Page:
I grew up about forty feet from where I live now. When we bought our house in 2011, after having lived in other states for about ten years, I was seven months pregnant with my second son and I think some part of me (the hormonal part) was buying into my own childhood quite literally. It’s the same style house as the one I grew up in, and it hadn’t been renovated since probably the 1970s. In those first weeks after we moved in I’d wake up in the middle of the night and feel like I was waking up inside my own history. Then I’d realise I was the mother instead of the child, and that was scary. Every tree, every crack in the pavement on this street is familiar to me. The kids on the block still leave their bikes in a heap on the grass overnight and so far no one has ever touched them.
On early reading
Truthfully, no one read to me. We told stories at home, but always sitting around tables, over food and drink. I soaked up the stories the adults told and I could tell who was good at holding the audience’s attention and who wasn’t. Books weren’t big in our house and I really think the only reason I started reading and writing was because there wasn’t anything else to do. My parents were fairly strict – typical for recent immigrants, I suppose – so we weren’t allowed to wander the neighbourhood, nor were we allowed to watch television except at very specific times (Little House on the Prairie, 5pm on weekdays). We were allowed to go to the library, however, but I think I was too shy or awkward to ask for guidance. The first book I remember reading over and over was Caddie Woodlawn by Carol Ryrie Brink.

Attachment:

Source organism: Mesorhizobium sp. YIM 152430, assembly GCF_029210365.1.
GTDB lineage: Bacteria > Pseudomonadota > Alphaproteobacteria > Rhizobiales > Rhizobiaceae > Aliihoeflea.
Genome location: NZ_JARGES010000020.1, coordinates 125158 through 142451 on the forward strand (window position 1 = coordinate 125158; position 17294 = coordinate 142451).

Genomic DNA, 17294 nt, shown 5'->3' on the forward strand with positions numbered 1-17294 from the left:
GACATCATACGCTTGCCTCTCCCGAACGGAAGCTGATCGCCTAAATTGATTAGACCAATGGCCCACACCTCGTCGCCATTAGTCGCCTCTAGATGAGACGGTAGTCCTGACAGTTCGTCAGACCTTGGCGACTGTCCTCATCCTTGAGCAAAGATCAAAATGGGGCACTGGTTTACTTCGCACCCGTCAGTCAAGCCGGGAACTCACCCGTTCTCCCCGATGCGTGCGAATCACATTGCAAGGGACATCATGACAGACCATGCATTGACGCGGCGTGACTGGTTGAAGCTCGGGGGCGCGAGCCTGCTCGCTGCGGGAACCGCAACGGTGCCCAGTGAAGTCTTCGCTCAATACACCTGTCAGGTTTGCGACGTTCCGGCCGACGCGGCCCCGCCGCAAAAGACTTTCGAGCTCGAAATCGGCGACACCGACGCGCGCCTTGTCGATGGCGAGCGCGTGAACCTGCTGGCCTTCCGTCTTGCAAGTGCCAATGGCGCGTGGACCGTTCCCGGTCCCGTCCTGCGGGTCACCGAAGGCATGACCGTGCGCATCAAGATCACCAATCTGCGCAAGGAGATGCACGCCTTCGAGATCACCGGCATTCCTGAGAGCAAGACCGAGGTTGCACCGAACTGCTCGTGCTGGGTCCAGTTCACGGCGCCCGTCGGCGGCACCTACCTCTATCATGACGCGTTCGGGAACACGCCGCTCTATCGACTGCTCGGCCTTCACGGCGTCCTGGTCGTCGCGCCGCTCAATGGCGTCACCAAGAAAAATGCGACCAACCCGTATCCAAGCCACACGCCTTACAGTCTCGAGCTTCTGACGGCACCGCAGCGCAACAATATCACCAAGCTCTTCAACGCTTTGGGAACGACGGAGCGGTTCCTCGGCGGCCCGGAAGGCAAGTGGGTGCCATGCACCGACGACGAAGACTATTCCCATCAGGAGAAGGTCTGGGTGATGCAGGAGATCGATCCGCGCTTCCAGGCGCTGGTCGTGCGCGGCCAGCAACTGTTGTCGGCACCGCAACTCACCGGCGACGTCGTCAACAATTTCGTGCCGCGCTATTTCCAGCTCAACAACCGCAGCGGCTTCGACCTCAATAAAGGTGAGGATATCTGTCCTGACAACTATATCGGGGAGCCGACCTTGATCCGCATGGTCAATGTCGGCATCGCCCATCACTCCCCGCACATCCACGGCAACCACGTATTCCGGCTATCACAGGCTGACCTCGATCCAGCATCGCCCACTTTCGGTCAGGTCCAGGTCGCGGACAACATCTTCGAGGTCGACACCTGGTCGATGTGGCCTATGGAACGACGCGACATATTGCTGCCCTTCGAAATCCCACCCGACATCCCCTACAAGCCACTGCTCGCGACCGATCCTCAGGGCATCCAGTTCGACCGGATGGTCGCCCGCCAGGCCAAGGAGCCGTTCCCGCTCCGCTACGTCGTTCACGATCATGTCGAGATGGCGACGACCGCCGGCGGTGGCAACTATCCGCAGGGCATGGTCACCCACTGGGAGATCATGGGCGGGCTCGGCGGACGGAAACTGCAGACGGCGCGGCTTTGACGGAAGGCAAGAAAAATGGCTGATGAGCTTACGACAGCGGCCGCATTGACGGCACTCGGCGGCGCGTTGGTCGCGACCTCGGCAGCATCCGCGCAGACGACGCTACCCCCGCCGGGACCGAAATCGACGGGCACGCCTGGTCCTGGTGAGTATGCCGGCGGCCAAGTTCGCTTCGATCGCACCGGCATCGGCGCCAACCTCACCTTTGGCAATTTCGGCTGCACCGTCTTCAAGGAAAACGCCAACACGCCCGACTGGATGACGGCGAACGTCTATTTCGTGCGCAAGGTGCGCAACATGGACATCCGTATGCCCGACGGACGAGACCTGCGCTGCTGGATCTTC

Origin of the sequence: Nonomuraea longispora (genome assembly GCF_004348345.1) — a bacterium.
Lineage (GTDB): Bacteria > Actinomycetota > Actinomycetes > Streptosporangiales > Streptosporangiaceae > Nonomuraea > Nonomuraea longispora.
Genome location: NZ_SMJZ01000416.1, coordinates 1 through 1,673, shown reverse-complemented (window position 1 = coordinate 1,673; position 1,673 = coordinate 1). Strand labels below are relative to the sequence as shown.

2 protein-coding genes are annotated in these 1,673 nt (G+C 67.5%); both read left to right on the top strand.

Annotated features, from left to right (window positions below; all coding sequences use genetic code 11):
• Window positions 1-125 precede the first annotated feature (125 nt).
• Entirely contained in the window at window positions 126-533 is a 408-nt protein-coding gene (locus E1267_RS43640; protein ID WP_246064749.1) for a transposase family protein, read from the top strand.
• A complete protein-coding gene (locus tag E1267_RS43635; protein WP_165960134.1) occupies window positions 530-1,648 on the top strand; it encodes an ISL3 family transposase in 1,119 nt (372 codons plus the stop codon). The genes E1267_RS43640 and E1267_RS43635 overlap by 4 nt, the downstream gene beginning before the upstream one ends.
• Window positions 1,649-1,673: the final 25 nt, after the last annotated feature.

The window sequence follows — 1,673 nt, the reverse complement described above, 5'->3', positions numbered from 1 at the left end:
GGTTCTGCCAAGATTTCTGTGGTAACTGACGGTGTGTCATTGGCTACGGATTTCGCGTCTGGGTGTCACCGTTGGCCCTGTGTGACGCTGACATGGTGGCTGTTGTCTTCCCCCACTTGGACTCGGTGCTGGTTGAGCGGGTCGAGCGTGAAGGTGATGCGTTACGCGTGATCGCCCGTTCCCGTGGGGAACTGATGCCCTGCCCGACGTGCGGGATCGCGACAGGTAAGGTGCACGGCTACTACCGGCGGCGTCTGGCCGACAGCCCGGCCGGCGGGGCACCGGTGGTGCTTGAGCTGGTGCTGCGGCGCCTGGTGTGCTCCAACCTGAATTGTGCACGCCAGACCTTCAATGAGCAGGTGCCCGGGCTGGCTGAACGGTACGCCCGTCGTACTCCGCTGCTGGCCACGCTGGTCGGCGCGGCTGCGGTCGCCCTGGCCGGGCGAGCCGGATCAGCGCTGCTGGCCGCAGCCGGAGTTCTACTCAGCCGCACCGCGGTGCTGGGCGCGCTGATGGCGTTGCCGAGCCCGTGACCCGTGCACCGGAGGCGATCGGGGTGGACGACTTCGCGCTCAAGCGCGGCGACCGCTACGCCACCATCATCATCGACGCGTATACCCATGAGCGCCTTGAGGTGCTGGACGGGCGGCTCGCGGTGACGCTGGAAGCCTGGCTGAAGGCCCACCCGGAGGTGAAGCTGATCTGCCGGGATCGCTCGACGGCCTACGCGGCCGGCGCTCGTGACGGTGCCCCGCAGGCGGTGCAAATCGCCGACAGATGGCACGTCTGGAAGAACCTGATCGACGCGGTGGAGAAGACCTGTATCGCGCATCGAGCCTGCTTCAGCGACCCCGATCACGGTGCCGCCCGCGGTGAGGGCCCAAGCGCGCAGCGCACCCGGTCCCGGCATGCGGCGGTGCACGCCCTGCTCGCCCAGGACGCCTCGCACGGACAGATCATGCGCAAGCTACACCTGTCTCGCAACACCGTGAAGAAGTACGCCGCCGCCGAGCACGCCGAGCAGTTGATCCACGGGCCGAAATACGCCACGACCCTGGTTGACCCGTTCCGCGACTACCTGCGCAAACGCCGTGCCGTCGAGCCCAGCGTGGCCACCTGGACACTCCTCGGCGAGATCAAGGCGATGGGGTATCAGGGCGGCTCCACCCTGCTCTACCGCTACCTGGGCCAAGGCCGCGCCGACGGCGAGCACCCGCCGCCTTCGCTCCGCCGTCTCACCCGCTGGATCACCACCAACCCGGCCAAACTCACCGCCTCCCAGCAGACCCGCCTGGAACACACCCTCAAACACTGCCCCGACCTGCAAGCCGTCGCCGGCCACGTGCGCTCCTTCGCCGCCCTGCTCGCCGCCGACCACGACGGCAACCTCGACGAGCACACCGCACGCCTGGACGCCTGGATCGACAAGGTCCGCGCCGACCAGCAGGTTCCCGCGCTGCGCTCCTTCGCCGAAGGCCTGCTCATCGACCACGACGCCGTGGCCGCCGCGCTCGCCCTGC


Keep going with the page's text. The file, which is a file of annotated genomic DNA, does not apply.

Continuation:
My mother is from Louisburgh, Mayo, and when we visited Ireland growing up we’d spend most of our time there. My father could never get a full month off work – he was a sandhog (a NYC tunnel worker) – so he’d fly over and join us only when we went to Connemara, where he’s from. My mother gave my sisters and I a lot more freedom in Ireland than she ever did in New York, and I liked seeing her with her sisters – she always seemed younger and more fun. My sisters and I would walk to Old Head with our cousins, swim, wander back through town, go to discos at night. It was paradise. My father is from a Gaeltacht in Connemara, but I admit that I didn’t appreciate the specialness of that place until I was in my twenties. We loved seeing our grandfather, but after a day or two with no other kids and the vastness of Connemara before us, we were bored stiff. When people visited my grandfather’s house they only spoke Irish, so we couldn’t even eavesdrop. My next oldest sister and I would go on long walks and try to drum up interesting things (trouble) but after several weeks of fun in Louisburgh we always resented being there a little. Now I see it’s one of the most beautiful places in the world.
I have a lovely office in my home that has all the right things – an ergonomically correct chair, a desk, my books, a small couch, my little accolades framed on the wall along with some photographs, a window that looks out on our front yard. But the odd thing is that I almost never write in there. Instead I bring my laptop to the kitchen table when the house is quiet and do my best work there, or even weirder, I sometimes go to the darkest room in our basement, turn on a reading lamp, and write as if I’m in a cave. I don’t know why. I’ve never been all that precious about writing space. When I lived in Manhattan I’d write in any coffee shop that didn’t seem overly crowded, and when my boys were babies I used to drive around until they were asleep and then write in the front seat of the car with the car running (or else they’d wake up). My father used to call this the most expensive nap in the world. If I’m editing – as opposed to generating new pages – I like going to a local coffeeshop and setting up there for the day. I like seeing the people come in and out and hearing what they order, whether they’re rude or kind, etc.